Save the Keystone Recreation, Park and Conservation Fund
by Greg A. Weitzel, Director of the Department of Parks and Recreation for the City of Allentown and Christopher M. Kocher, President of Wildlands Conservancy, Lehigh Valley’s local Land Trust
As advocates for parks, recreation and conservation in our community, we were disheartened to learn that the state's proposed budget looks to permanently eliminate the Keystone Recreation, Park and Conservation Fund. If approved by our legislators, this measure would represent the largest cut of conservation funding in state history!
The Keystone Fund was es¬tablished in 1993 with overwhelming bi-partisan and general public support. Although 67% of voters approved of the Keystone Fund, in addition to the Senate vote of 48-0 and the House vote of 196-3, the Governor's proposed budget seeks to divert proceeds from this dedicated fund into general government operations, leaving zero Keystone dollars for future state-wide recreation, park and conservation projects.
No state funding program has had a greater impact on local communi¬ties than the Keystone Fund. This fund has helped support the development and rehabilitation of more than 2,600 community parks and natural areas; the creation of hundreds of miles of state, county and local trails; and the protection of more than 145,000 acres of critical open space.
In addition, over the last 19 years, the Keystone Fund has helped improve facilities in our national award-winning state park and forest systems; enabled more than 200 local libraries to expand and renovate their facilities; and helped preserve and protect more than 490 Pennsylvania historical landmarks, structures and museums.
Wildlands Conservancy and the City of Allentown have received Keystone grants totaling more than $10 million dollars to complete numerous park, conservation and land acquisition projects right here in the Lehigh Valley. Examples of some local projects include the renovation of the Cedar Creek Parkway, the acquisition of Camp Olympic, the restoration of Trout Creek and numerous regional and local trail development projects.
Without Keystone funding support, these important projects that protect our natural environment and enhance our communities might not have been completed. However, the Keystone Fund is not a handout. Every dollar awarded from the fund has triggered more than two dollars in local and private investments. That means that the Keystone Fund has helped leverage more than $20 million dollars to help improve our community and the natural resources of the Lehigh Valley.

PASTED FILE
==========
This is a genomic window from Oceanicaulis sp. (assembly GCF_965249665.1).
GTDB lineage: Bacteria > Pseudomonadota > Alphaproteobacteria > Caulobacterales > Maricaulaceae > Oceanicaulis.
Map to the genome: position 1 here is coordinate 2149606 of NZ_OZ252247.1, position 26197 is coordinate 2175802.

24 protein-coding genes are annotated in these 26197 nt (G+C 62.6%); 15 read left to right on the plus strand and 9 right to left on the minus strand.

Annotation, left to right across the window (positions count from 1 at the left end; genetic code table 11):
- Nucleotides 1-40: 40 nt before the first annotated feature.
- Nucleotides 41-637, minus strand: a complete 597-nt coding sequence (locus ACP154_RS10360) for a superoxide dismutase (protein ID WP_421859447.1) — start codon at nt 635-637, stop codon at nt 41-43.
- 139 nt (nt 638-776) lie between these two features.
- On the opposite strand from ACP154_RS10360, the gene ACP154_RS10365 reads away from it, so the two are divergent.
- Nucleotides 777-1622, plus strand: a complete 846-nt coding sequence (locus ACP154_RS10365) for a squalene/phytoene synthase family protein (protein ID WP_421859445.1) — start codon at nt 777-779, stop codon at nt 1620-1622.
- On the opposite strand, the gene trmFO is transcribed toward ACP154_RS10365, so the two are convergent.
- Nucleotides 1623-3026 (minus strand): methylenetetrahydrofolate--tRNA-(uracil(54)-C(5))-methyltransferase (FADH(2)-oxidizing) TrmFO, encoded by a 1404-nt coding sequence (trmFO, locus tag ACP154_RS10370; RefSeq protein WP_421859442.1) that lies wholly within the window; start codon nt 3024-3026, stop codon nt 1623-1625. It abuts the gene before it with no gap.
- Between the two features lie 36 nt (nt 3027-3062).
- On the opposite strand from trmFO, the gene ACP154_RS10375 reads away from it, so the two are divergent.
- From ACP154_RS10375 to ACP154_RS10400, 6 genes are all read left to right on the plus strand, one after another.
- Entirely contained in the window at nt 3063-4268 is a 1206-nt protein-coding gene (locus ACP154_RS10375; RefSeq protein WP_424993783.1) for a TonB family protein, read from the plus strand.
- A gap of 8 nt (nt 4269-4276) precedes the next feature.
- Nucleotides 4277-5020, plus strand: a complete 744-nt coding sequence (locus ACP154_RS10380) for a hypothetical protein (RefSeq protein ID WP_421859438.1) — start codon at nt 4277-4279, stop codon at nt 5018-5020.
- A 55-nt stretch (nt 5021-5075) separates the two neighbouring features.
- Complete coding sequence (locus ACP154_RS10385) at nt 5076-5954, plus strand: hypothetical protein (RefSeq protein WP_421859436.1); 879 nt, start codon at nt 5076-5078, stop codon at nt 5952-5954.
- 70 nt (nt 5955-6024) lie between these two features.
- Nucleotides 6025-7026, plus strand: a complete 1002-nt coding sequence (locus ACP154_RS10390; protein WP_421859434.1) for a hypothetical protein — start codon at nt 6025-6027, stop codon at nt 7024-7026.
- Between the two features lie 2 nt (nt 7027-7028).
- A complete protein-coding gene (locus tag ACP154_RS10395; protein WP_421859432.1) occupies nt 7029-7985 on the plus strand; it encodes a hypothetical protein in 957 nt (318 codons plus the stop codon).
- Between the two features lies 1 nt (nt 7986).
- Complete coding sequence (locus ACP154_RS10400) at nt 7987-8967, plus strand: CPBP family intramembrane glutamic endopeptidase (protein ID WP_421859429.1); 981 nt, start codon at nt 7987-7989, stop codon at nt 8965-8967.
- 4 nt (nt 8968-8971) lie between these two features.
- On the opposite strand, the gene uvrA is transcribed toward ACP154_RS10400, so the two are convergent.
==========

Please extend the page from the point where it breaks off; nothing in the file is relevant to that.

In addition, Keystone Fund investments, in turn, generate hundreds of millions of dollars in state-wide economic activity, including increased purchasing, rising property values and creating much needed construction jobs. This is a big reduction for a state budget that is supposedly focused on jobs and economic welfare.
If the state budget proposal is approved, the end of the popular Keystone Fund would setback park, recreation and conservation policy by more than 20 years. We should be increasing, not decreasing, funding for the programs that protect Pennsylvania's rich natural resources, create low cost recreational opportunities, and stimulate community revitalization.
There is no doubt that our national, state, county and local governments are facing a financial crisis and cuts need to be made to balance budgets and restore fiscal discipline. However, completely eliminating the Keystone funding is not the answer. Cutting this program only creates an ever increasing backlog of environmental and conservation problems that will continue to impact the very health and quality of life in our communities.
Our mountains, forests, fields, farmland, parks, greenways, trails, rivers and streams -- support our economy, create healthy communities where people want to live, and provide low cost, close-to-home recreation for our families, which in turn enrich our lives.
We encourage you to find out more by going to conservationadvocate.org and join with us by reaching out to your state legislators and encourage them to do the right thing for the environment and our communities. They need to reject this proposed budget transfer and provide full and dedicated funding for the Keystone Recreation, Park and Conservation Fund.
Greg A. Weitzel is Director of the Department of Parks and Recreation for the City of Allentown. He is also Chair of the Governmental Affairs Committee for the Pennsylvania Recreation and Park Society and can be reached at Weitzel@allentowncity.org or 610-437-7750.
Christopher M. Kocher is the President of Wildlands Conservancy, Lehigh Valley's local Land Trust. He also serves on the Board of Directors of the Pennsylvania Land Trust Association and can be reached at firstname.lastname@example.org or 610-965-4397, ext. 123.